Ethics and practicality: Post-SHTF scavenging tips

When SHTF, you do what you must to survive, especially when it is a matter of life and death. Sometimes, that might include doing things that are ethically or morally questionable. After all, isn’t scavenging practically the same as looting? Well, not exactly. Some people might consider both to be stealing, but survival scavenging is slightly more justified in that it isn’t just about taking what you want. It’s about finding things that you need to survive. It is also more justified if you only take from items that have been discarded or are no longer being used. In a sense, you are giving new life to something that has outlived its original purpose. Here are a few useful tips you should follow when scavenging for supplies post-SHTF. (h/t to

Survival scavenging should only be done as a last resort

Before even considering survival scavenging, you must first exhaust all other possible options. There are plenty of legal ways to get food, clothing, shelter, and medical supplies. Perhaps there might be emergency shelters in your area that are still accepting people. Churches and community centers are also places that are often welcoming to those in need. Only when you have tried every viable option and still come back empty-handed should you attempt survival scavenging. (Related: Survival scavenging: 10 Items you can re-purpose when SHTF.)

Make a scavenging plan

Carefully think about what you specifically need, and then make your plan based around those items. Think about where you might be able to find these items. As much as possible, you should never scavenge alone. Not only will it be easier for you to work as a team, but you will be able to get help in case anything happens to you or anyone else in your group. To scavenge more efficiently, you should start looking in areas that are the furthest away, and then work your way back toward your camp. If you have a map, you should mark the areas that you have already checked, so that you can avoid scavenging in the same area twice.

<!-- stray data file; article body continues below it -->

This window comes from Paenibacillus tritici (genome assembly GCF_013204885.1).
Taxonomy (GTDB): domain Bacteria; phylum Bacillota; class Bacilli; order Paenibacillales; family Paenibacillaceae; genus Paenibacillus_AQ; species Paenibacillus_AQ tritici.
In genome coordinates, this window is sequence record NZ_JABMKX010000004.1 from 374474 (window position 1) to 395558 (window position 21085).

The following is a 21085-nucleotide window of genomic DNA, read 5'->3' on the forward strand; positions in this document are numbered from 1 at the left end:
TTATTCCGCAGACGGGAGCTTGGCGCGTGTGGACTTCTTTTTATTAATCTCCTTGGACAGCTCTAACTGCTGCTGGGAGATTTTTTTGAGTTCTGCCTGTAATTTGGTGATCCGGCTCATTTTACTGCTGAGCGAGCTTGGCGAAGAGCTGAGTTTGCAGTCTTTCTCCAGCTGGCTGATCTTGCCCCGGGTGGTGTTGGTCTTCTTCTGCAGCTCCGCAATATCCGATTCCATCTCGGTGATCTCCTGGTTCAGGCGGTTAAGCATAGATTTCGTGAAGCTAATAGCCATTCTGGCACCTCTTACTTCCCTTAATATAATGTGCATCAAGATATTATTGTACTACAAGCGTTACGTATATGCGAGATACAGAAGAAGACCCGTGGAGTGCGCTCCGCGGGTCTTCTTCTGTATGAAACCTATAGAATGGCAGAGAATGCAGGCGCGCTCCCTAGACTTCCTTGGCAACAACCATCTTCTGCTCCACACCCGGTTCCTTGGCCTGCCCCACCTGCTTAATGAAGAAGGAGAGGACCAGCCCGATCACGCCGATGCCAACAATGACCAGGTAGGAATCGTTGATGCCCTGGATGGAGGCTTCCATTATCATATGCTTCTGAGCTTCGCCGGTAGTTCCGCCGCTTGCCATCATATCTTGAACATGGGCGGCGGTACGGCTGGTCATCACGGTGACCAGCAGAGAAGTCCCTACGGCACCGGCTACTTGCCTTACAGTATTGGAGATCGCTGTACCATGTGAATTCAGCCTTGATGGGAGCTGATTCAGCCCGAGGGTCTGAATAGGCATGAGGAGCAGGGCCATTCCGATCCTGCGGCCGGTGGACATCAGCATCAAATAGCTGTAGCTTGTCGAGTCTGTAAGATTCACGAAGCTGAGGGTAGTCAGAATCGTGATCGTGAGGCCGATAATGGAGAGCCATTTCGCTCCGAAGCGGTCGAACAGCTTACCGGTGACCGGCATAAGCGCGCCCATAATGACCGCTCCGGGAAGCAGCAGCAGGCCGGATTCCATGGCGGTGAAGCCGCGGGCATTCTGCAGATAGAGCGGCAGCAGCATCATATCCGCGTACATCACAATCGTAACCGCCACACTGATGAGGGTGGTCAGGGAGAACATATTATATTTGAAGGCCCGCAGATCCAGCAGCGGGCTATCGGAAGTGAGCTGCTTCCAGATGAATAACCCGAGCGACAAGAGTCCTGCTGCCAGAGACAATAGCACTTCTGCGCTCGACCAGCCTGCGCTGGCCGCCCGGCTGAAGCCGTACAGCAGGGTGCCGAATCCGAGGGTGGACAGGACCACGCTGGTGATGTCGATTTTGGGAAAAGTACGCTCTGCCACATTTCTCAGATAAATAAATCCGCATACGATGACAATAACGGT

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Send a scout before doing any actual scavenging

You don’t want to be caught red-handed in case the owner of the items you are rummaging through is actually still there. Before doing anything else, you should first send a scout to make sure no one else is in the vicinity or has any rightful claim to the items. If possible, your scout should be equipped with binoculars, a radio, and a gun for self-defense. The scout should use the binoculars to survey the area for several hours to ensure that it is safe to scavenge there and that there are no bandits lying around. They can then communicate with the rest of your group using the radio and inform them if the area is worth the trouble or not.

Know how to react if you are confronted

On the off chance that you do get caught red-handed while scavenging, you should know the proper protocol to avoid escalating the conflict to a potentially deadly situation. It is important to make no sudden moves, as the person who caught you might be armed with a gun. Try to give off a non-threatening vibe by remaining cool, calm, collected, and friendly. Apologize profusely and clearly explain to the other person what you are doing and why. They might be reasonable and let you have the items. If they aren’t, then don’t push your luck. Leave and don’t come back.

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